A comprehensive study at an off-forest central processing yard has answered this question.
The research was carried out at a Pinus radiata processing yard. 214 work shifts were analysed. The equipment used was a scanning optimiser and two mechanised processors. The work day consisted of two shifts, with the first mainly being in daylight hours and the second mainly during night hours. The yard was well lit with floodlights. It received delimbed stems, or segments thereof, for processing. These were then passed through a mobile optimising plant, known as a Logmeister, consisting of a loader, a scanner, and log-bucking machines. The scanner generates a stem profile and an operator then enters changes in wood-quality codes. Using this information, the stems are then bucked using a processing head mounted onto an excavator. This study investigated the scanner operators and the log-bucking processors. The system operated five days per week with two shifts per day. The first shift for the scanner operator was 9.5 hours and ran from 04h00 to 13H30. The second shift started at 14h00 and usually ran until 22h00. The shift lengths for the processors were normally 8 to 12 hours.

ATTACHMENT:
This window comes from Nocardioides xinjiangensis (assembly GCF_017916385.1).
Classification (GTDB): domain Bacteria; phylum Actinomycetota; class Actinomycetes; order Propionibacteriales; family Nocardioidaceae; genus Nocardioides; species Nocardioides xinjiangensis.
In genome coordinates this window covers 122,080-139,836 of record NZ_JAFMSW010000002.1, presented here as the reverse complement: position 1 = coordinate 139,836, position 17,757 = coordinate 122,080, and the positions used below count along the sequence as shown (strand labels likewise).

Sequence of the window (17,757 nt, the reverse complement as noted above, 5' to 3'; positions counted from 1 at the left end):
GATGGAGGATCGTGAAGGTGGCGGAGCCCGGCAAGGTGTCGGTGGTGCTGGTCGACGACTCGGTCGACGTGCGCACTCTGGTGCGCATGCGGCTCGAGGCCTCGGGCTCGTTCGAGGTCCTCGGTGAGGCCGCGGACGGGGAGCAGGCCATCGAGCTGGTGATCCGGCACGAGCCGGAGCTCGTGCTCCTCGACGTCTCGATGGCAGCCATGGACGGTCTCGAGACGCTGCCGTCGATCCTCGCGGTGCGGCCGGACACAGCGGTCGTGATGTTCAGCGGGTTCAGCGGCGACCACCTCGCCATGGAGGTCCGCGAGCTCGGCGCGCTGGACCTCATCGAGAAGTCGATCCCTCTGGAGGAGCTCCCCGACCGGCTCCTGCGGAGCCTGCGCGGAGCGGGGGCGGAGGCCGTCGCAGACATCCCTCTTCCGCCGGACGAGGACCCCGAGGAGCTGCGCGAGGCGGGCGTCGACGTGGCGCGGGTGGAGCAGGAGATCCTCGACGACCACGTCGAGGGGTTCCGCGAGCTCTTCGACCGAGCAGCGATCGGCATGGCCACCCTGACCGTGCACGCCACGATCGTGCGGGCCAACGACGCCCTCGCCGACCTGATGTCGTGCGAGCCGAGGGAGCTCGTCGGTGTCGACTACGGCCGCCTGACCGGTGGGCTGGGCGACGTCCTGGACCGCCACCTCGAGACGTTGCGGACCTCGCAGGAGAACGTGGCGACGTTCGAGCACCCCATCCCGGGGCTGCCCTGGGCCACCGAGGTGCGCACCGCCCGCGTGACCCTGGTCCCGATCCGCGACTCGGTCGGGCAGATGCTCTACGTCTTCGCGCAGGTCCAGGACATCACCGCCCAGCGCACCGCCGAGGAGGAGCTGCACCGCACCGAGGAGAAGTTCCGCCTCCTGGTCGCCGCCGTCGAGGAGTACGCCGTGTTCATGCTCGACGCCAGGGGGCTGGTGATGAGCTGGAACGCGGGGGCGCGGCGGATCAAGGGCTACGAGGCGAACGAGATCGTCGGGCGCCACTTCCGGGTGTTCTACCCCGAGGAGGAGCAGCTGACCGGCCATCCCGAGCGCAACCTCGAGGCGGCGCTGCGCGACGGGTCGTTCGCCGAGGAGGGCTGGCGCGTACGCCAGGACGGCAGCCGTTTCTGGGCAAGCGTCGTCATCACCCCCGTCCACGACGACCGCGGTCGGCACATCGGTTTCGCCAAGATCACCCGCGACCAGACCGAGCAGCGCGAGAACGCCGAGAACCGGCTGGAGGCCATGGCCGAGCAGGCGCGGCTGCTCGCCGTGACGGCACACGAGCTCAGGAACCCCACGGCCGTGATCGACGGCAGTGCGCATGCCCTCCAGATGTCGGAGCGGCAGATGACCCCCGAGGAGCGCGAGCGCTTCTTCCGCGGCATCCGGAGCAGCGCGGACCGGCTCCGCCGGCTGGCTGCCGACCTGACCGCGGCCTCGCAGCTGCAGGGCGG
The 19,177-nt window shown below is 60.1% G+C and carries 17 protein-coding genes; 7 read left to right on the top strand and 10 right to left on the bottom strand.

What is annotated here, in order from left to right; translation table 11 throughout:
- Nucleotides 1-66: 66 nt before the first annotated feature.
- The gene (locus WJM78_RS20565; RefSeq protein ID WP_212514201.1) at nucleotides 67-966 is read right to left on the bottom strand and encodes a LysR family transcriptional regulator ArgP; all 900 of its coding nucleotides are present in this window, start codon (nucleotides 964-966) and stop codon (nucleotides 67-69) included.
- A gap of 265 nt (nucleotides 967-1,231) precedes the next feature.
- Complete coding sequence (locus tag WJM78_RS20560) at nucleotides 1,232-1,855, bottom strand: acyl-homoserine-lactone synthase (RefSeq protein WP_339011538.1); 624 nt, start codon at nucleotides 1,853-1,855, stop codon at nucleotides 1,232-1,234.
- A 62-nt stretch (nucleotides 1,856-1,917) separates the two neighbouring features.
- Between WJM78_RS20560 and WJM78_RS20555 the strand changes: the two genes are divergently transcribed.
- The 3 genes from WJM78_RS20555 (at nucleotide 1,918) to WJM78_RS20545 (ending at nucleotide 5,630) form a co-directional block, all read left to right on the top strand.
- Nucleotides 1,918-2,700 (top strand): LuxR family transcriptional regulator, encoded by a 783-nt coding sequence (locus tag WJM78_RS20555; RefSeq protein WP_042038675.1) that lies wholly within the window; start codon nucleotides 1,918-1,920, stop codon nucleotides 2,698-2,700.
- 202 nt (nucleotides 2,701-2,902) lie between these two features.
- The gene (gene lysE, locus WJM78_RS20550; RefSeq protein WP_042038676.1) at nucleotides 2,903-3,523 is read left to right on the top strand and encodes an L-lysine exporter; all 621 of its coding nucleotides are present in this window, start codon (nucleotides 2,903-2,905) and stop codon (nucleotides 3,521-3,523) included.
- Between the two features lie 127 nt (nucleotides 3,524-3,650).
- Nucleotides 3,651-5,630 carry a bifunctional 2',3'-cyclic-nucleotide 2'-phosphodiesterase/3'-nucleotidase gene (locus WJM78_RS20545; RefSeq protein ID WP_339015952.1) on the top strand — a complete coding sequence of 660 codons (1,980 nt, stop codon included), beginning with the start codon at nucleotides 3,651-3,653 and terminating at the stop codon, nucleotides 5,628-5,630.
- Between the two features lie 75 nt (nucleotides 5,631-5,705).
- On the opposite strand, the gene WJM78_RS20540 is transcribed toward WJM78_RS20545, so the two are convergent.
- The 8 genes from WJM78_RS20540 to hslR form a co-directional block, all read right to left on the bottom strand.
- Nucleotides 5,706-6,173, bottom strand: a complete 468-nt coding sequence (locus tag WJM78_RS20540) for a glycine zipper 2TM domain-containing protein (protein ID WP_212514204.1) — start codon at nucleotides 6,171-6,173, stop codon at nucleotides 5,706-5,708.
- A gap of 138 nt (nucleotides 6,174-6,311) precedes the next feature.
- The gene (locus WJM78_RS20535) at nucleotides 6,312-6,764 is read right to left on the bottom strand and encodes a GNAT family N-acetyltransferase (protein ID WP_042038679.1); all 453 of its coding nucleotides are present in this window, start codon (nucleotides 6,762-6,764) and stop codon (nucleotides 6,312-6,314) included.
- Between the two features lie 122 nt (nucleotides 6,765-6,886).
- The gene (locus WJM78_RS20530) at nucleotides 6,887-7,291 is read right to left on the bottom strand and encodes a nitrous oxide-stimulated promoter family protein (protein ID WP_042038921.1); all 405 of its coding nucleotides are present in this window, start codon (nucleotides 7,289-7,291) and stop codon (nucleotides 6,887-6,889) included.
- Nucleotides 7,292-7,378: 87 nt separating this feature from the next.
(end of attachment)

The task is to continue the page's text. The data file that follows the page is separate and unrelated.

The time of time of day had no overall productivity impact. The scanner volume productivity was influenced by the time of day, but this was found to be related to the average piece size being handled, the number of machines being used, or operator differences. The lack of substantial differences was thought to be as a result of good overhead lighting and the scanning system that had less reliance on human input.
The research was titled “Time of day impacts on machine productivity and value recovery in an off-forest central processing yard”. It appears in the New Zealand Journal of Forestry Science, Vol. 44(19), 2004. The authors were G Murphy, H Marshall and A Dick. For a more complete account of the research, please access http://www.nzjforestryscience.com/content/44/1/19